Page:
Why is there such a need to ensure that our children have everything that everyone else does?  It is so powerful that we cannot even stick to our own religious traditions anymore.  I am not Christian, and yet I object to the Americanization and commercialism of Christmas.  Christmas is their religious holiday.  The tree has religious significance as does the wreath.  I respect what it stands for in their culture enough that I will not diminish it by teaching my children that anyone should have one.  I expect the same respect of my beliefs.  I am pleased that schools in my area close for Rosh Hashanah & Yom Kippur and that non-Jewish people don’t walk around wearing Tallit (our prayer shawl) just randomly as a fashion item that they do not understand.  
                                  
Since the trip, I have thought a great deal about what seems to be an overwhelming need to ignore the importance of individuality and difference.  The United States is a melting pot and we have all assimilated since the time of our immigrant ancestors, but when has it gone too far?  When does it reach beyond religious melding and become fear of being different?  It is a far bigger problem than one that is only noticeable in December.

Today, every child has to be a champion.  The classes, lessons and sports begin in preschool.  They dance and cheer and play every sport like everyone else.  Parents worry if their child isn't ready to read as soon as the next child.  Soon, the children will become product conscious and want the same toys, clothes and smartphones as everyone else.  I have heard parents compare the number of advanced placement classes that their high school children attend as if one more advanced placement class makes you a winner in the game of life at the age of 17.  I interact with anxious students who compare everything – classes, grades, number of extracurricular activities, possessions – to each other. Wanting to do well for your own satisfaction is one thing.  Having to keep up to the point of anxiety disorders is another.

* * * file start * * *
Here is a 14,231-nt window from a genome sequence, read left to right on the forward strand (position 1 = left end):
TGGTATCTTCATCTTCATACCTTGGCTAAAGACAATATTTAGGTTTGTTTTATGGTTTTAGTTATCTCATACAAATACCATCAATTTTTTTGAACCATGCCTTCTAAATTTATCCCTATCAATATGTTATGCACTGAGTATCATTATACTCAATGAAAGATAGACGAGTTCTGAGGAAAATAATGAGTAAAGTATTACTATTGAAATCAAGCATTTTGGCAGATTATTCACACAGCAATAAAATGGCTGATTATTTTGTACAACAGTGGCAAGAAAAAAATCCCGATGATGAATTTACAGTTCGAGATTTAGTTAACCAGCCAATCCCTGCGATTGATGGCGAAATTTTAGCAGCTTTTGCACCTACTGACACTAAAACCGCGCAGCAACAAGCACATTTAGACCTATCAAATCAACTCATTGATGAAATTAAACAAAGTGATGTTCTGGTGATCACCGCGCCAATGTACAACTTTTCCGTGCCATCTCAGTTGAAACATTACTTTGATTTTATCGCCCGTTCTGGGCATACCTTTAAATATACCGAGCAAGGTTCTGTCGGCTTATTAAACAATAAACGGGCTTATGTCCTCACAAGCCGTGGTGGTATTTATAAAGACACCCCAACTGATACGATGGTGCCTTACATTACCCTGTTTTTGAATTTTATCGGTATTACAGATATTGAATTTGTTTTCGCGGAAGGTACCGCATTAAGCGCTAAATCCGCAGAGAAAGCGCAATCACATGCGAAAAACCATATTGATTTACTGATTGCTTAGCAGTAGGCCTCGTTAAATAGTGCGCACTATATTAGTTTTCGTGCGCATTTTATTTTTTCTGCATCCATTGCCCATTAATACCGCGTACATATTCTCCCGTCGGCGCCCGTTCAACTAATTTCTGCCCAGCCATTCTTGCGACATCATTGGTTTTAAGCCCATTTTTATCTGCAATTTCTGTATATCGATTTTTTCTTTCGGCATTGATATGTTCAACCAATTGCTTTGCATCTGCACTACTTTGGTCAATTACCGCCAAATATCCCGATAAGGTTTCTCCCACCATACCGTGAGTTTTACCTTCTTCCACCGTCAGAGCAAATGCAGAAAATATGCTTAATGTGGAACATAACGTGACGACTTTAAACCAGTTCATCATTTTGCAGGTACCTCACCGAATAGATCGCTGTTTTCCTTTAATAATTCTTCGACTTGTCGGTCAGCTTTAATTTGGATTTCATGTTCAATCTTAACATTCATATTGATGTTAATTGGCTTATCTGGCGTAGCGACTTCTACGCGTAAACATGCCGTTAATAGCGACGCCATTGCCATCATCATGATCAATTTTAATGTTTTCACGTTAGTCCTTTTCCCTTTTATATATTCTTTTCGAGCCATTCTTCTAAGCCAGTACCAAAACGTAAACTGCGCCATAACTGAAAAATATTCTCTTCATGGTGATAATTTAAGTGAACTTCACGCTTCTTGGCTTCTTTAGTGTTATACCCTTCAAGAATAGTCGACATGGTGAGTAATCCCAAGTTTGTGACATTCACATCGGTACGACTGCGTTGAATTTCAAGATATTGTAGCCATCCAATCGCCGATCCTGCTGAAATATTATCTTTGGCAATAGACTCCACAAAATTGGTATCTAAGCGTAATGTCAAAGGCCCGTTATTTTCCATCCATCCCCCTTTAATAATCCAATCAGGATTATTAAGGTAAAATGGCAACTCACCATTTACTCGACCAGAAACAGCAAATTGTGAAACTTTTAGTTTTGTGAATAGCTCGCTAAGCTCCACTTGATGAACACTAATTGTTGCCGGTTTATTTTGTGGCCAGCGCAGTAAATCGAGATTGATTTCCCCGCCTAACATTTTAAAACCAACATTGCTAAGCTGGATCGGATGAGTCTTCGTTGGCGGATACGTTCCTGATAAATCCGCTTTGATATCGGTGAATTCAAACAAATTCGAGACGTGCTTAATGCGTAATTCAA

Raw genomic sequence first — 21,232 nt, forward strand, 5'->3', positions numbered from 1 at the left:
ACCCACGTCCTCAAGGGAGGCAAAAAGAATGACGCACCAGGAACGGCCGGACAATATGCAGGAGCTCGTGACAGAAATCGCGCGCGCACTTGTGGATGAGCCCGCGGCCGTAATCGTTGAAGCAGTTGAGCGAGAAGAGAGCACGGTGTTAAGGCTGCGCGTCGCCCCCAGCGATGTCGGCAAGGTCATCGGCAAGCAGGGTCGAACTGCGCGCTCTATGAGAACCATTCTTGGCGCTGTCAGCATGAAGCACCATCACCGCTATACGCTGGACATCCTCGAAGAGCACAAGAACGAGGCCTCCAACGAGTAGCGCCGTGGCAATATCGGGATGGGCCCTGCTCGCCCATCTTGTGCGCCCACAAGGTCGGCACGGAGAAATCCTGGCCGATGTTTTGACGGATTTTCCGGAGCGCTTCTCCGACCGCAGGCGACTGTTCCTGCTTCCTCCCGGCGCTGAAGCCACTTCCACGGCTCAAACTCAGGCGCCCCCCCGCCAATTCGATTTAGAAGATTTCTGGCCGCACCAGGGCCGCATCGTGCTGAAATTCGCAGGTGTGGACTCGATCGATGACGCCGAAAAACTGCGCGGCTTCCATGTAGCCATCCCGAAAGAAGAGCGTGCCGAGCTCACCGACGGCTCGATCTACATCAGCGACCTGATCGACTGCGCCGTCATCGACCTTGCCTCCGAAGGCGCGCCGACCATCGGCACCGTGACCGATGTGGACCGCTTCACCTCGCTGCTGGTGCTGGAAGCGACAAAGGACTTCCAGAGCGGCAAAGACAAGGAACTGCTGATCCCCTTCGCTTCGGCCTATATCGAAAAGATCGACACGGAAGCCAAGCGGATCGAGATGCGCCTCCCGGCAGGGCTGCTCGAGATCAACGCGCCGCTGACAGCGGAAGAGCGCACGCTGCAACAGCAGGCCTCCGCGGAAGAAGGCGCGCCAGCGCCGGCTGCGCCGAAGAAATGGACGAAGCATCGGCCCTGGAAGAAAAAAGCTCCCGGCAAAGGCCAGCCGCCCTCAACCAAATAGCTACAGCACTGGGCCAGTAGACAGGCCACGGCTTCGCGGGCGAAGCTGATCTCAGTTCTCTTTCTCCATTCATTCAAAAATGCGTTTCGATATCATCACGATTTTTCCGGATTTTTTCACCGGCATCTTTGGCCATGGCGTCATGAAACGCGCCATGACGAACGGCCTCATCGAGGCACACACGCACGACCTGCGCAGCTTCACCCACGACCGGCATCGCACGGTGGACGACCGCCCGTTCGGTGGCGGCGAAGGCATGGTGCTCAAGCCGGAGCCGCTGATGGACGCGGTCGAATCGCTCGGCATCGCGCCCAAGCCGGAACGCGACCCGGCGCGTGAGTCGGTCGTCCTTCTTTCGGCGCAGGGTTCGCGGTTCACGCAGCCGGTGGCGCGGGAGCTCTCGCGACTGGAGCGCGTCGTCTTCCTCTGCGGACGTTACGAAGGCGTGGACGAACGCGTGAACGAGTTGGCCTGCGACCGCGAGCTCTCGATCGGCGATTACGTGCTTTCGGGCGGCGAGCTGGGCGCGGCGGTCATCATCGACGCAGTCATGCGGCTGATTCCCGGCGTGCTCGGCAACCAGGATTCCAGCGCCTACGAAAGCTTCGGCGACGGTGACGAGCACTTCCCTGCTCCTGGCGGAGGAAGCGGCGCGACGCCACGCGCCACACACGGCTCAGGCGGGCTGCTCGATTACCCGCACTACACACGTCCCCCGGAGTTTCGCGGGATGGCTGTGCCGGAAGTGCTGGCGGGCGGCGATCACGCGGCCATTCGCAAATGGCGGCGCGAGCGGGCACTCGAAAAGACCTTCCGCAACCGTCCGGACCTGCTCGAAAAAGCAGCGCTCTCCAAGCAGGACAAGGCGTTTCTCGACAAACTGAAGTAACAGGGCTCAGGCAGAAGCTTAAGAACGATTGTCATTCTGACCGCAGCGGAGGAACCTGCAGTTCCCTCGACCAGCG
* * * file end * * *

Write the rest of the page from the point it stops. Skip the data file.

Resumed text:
Perhaps the lesson that we are each of value as individuals should begin with respect for individual cultures.  When children are young, use the December holidays to say, “Isn't what they do nice?”   Teach your children from the time they are young that we should respect differences and not consistently seek ways to be a part of everything and everybody.  That lesson can translate to every aspect of their lives.  You are not the same as everyone else and that’s terrific.  Other people have value and so do you – as individuals.  December provides an opportunity to embrace our individuality.  If you are raising children in an interfaith home, it is an opportunity to celebrate the individual traditions of each branch of your family.

The younger generation has a saying that I like – “Do you.”  When I ponder a decision about buying something or going somewhere aloud, my 17 year old will say, “Do you.”  He means that I should do what is right for me.  Let’s teach our children to “do you” and not “do everyone else.”


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Read this blog for more articles.  Ask your parenting & education questions and learn about early childhood workshops for parents & educators - Helping Kids Achieve.
For information about private coaching for adults, youth, teens and families -  Helping Families Achieve with Cindy Terebush, CPC, CYPFC
                                                                                                                               
Copyright 2014 © Cindy Terebush
All Rights Reserved

Please do not sell, post, curate, publish, or distribute all or any part of this article without author's permission.   You are invited, however, to share a link to this post on your webpage, Facebook, Pinterest, Twitter, and other social networking sites.      

Thursday, December 4, 2014

It’s Time To Abolish Time Out

Three generations ago, adults said, “Children should be seen and not heard.”  The next generation knew better.  Two generations ago, spanking was more universally viewed as an acceptable means of punishment.  The next generation knew better.  One generation ago, time out was seen as the solution to unacceptable behavior.  Today, we know better.  Time out – sending children to be isolated – teaches the wrong lessons.  It is time to abolish it.
                         
When we send children to time out, we do teach them.  We teach them that when things don’t go well, you go away from me.  When things get emotional, you will be isolated.  We teach children that we do not want to deal with them because we have sent them away.  Is it any wonder that when our children are teens and we want them to tell us what is wrong, they go to their rooms?  We taught them to do that.